The two part saga of Batchelor v Batchelor presents a warning to parties bringing family law matters to Court during the COVID-19 period: include all relevant background information in electronic filings or risk misleading the Court.
This particular example begins with a father’s urgent motion described in Batchelor v. Batchelor, 2020 ONSC 1921. The father sought 50/50 time sharing claiming that he had not seen the parties’ child since February 2020. With only the benefit of the father’s materials, Justice Pazaratz, as Triage Judge, called this a “hybrid case” and found the request for immediate equal time sharing non-urgent because the “dynamics” (including allegations about domestic violence and the father’s mental health) needed to be “cautiously and specifically addressed”. However, it was unlikely that the father would be denied any access at the final determination of the matter so restoring some access could in fact be urgent. Justice Pazaratz ordered that the matter proceed to a Case Conference.
The Court returned to this family in Batchelor v. Batchelor, 2020 ONSC 2522 after the mother filed a cross-motion. The mother’s materials revealed, among other things, that the mother herself had brought an urgent motion in February 2020 before the suspension of Court operations. This motion resulted in a “temporary-temporary without prejudice order (pursuant to minutes of settlement) requiring that the father not attend at the child’s daycare and/or educational facilities.” Nowhere in the father’s materials did he mention this previous order.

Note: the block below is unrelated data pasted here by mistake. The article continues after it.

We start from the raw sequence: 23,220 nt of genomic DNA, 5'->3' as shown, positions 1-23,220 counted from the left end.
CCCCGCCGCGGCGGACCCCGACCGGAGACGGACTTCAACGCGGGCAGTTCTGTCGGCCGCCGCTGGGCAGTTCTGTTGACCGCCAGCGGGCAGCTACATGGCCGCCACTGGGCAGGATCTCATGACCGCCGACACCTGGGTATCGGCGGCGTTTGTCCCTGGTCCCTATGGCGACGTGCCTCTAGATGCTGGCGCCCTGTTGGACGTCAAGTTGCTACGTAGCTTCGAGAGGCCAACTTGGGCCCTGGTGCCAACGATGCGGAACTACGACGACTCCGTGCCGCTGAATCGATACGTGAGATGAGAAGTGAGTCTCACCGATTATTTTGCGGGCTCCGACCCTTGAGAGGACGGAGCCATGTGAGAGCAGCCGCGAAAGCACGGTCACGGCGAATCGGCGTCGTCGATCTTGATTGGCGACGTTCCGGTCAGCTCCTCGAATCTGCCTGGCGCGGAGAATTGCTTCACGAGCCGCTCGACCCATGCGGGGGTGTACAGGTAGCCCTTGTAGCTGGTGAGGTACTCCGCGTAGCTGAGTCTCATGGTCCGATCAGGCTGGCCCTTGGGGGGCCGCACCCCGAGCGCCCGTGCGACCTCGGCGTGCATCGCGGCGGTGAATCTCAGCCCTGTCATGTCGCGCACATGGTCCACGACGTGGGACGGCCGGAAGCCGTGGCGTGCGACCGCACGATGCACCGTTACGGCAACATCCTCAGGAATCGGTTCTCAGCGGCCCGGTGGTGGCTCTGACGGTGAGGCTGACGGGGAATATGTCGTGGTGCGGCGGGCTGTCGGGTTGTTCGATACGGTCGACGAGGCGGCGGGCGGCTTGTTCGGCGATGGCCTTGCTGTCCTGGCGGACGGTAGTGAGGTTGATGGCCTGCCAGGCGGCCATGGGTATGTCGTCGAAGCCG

As a result, Justice Pazaratz struck his previous endorsement stating that he would not have “concluded that the father’s current motion was now “urgent” within the context of the COVID-19 protocols” had he known about the February Order. The Court reminded counsel and parties that judges are “completely reliant on the information set out in materials filed electronically” because they do not have the physical files during this time.
This case ultimately represents a cry for understanding. “All relevant background information” must be disclosed to the Court so it can make efficient use of its limited resources and make just decisions. Justice Pazaratz stated: “we can’t allow people to jump the queue by presenting incomplete or misleading information to a Triage judge, to obtain an accelerated “urgent” hearing.” Parties risk wasting their own resources pursuing a decision which the Court may revise upon eventually learning the omitted information. This case tells us that despite the pandemic, the Court cannot let decisions stand when they were made on a piecemeal and misleading record. To promote efficiency and cost effective litigation, parties need to present the whole situation from the onset of the urgent motion.
This blog post was written by Kathleen Broschuk, a member of the Family Law team. Kathleen can be reached at 613-369-0362 or at firstname.lastname@example.org.